At large software company, technology helps managers create a personalized experience

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SAP’s Newtown Square headquarters is home to some 3,500 employees.

At SAP Americas, the line between customers and employees isn’t all that firm.

This is because the same technological innovations that help the National Basketball Association give its fans access to statistics in real time, the Hershey company manage distribution of its chocolates, and the Under Armour apparel company manage its supply chain also help senior managers monitor and manage every aspect of their workers’ careers.

Vice President of Human Resources Jewell Parkinson compares it to Amazon following every customer’s preferences.

SAP uses its own technology to help its employees do their jobs better and not feel lost in a software company with 21,000 employees in the North America, some 3,500 in its Newtown Square headquarters.

“This is what HR focuses on,” says Parkinson, a Mount Airy native who graduated from Girls High and Villanova University. “Technology allows the company to create a more personalized experience. The employee feels you know who they are, and that helps you provide coaching and feedback.”

In this year’s Top Workplaces survey, SAP won a special award for “Clued-in senior management,” and comments from workers explain why:

  • “Their ability to manage and de-escalate complex situations with customers without compromising our SAP processes and values.”
  • “Most senior managers respect the input and opinions of others. There are few ivory towers here.”
  • “Not working in silos but, rather, working to get the job done.”

Andy Williams, a senior manager at SAP said, not surprisingly, that his greatest challenge is “making sure the employees have the resources they need and making sure there are no obstacles.”

Viewed from ground level, though, that can be a lot trickier.

One of Williams’ proudest achievements was supporting an employee who needed a double lung transplant through a seven-month medical leave and a pre-operation period where he could never be more than an hour away from the hospital in case an organ donor was found.

Williams, whose 20 direct reports are scattered across the country, says another recent business challenge has been to balance a rapidly expanding sales team without corresponding growth on the marketing side.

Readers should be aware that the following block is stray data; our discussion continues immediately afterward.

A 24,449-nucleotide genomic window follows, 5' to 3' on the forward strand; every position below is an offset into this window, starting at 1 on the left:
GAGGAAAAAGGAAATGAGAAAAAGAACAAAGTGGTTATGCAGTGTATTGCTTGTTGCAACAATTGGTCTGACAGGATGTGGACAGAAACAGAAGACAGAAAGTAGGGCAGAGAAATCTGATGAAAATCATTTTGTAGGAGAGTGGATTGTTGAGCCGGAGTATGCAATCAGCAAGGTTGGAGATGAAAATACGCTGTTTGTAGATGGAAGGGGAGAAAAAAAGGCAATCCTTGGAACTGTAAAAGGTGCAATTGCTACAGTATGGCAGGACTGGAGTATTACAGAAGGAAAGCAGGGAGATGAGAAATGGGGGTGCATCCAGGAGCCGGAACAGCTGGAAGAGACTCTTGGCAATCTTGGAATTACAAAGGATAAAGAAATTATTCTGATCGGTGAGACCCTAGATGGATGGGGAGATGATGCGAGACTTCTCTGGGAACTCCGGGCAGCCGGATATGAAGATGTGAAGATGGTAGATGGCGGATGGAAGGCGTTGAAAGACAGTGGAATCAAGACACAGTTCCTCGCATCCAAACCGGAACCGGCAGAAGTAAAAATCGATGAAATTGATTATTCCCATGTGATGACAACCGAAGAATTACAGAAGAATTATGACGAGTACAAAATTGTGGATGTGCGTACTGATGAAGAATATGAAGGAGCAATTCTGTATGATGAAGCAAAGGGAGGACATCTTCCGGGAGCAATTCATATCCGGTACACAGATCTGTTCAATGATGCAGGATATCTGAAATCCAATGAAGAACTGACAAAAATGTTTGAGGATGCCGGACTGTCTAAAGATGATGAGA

“We have conversations where the answer isn’t ‘no,’ but ‘yes, but,’” he said.

Senior managers like Williams also find themselves dealing with a wider age range of employees in recent years.

“We have a real focus on attracting early talent,” he said, looking to local schools like Saint Joseph’s and Drexel Universities for interns who may be hired upon graduation.

In fact, the company has become more active on both ends of the experience scale with an extended alumni organization that includes not just retirees but anyone who left SAP on friendly terms.

“You want to retain that knowledge,” Parkinson said. “They know your business, they know your networks.”

While the company’s large size makes managers work harder to ensure that employees see themselves as vital to the operation, it also gives them a wider array of benefits to offer.

This goes well beyond standard fringe benefits such as paid family leave to a wide range of wellness offerings including a diabetes management program, a childhood obesity program, enhanced fertility treatments, advanced genetic testing and gender reversal surgery.

Women returning from pregnancy leave can ease their way back into the work force with reduced, adjustable work schedules.

One of the programs of which Parkinson is especially proud of provides shipments of breast milk to nursing mothers who have to leave their babies for road trips.

“We’re focused on everything in the employee’s life cycle,” she says, “from pre-hire to retire.”